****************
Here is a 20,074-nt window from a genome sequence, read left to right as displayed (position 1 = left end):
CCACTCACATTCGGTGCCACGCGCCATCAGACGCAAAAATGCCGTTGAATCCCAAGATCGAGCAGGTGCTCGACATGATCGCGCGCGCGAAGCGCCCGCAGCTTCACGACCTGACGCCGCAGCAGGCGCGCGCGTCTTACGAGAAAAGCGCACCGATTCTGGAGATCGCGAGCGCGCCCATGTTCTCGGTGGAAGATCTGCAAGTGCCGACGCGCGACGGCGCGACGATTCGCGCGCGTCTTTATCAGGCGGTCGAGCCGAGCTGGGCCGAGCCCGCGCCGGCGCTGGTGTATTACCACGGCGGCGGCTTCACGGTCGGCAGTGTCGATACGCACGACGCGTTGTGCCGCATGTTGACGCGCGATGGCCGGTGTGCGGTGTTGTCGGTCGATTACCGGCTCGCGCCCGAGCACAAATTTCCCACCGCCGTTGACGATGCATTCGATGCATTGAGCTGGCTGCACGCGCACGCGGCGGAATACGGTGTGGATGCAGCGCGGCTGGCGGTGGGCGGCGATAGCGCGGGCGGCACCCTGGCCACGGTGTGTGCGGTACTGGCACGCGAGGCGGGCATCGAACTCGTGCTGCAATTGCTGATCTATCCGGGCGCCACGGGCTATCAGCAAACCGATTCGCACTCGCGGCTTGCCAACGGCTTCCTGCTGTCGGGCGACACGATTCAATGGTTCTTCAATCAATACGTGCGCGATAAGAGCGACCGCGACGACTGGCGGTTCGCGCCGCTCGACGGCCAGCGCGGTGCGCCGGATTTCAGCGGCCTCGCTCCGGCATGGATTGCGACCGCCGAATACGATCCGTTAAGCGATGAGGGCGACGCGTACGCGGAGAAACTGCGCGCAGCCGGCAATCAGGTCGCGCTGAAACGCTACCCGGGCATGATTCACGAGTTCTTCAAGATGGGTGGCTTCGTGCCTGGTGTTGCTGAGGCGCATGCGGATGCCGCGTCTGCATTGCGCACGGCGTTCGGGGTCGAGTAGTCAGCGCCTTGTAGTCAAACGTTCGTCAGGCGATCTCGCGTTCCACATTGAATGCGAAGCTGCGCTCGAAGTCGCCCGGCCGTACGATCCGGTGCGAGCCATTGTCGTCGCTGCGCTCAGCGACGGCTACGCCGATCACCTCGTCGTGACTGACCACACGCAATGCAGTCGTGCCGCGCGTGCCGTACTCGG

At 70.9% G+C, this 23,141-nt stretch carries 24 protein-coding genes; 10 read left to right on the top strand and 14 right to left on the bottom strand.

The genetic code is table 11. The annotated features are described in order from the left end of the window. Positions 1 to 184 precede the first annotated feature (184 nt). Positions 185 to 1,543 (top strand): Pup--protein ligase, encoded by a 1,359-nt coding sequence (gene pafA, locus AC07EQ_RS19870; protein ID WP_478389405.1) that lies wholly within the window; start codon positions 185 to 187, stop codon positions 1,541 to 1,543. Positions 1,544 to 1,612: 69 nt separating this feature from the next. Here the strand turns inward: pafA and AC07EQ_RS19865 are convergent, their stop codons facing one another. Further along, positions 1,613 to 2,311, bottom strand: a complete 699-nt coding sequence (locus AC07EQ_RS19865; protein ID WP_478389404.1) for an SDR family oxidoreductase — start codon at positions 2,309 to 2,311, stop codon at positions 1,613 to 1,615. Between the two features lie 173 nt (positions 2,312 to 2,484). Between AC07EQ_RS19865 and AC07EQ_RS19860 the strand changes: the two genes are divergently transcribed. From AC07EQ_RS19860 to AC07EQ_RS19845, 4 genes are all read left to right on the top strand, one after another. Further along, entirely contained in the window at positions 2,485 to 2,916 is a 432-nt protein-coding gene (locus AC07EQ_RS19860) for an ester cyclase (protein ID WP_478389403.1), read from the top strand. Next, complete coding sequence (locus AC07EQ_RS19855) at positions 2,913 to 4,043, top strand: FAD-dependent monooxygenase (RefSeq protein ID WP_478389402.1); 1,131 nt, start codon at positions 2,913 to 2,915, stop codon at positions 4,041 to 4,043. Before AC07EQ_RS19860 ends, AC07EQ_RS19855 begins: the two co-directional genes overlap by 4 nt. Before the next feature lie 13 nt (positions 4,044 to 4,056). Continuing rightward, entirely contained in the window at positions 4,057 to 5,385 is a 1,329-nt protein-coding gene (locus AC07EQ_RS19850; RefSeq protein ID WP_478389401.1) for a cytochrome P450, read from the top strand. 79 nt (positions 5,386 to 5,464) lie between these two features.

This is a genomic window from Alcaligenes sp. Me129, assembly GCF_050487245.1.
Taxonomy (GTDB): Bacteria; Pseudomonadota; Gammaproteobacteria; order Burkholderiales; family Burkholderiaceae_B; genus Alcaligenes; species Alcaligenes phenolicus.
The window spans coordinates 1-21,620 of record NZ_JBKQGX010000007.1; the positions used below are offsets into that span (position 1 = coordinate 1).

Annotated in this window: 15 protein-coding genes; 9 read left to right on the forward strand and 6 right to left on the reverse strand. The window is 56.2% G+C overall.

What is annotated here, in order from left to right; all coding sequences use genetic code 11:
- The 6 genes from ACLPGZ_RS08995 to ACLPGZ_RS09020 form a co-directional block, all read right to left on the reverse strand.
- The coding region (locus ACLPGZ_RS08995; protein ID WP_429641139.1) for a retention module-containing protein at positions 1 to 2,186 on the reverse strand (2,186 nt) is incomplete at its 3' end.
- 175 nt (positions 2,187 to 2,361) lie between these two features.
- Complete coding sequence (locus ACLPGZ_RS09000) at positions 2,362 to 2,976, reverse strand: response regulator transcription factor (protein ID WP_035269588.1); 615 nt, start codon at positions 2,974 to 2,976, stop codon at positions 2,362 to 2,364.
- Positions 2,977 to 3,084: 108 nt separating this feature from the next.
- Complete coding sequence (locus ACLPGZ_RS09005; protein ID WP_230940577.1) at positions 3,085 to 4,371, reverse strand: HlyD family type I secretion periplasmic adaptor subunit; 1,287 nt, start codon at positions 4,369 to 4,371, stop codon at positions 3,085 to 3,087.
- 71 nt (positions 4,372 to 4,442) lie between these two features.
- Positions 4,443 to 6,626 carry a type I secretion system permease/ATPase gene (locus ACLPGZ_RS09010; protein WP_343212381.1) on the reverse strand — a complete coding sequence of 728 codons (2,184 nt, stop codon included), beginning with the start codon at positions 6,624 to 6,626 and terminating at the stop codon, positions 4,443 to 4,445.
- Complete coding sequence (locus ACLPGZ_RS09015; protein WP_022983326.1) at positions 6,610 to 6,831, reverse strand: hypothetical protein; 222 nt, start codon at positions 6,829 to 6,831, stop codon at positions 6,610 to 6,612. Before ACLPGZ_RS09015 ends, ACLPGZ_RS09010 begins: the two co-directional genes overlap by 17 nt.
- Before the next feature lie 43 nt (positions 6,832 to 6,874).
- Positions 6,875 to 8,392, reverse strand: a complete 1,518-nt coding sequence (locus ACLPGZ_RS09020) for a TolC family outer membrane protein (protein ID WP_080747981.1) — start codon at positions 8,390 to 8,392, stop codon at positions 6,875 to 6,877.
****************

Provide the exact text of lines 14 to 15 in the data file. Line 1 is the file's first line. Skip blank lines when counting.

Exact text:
- Positions 2,977 to 3,084: 108 nt separating this feature from the next.
- Complete coding sequence (locus ACLPGZ_RS09005; protein ID WP_230940577.1) at positions 3,085 to 4,371, reverse strand: HlyD family type I secretion periplasmic adaptor subunit; 1,287 nt, start codon at positions 4,369 to 4,371, stop codon at positions 3,085 to 3,087.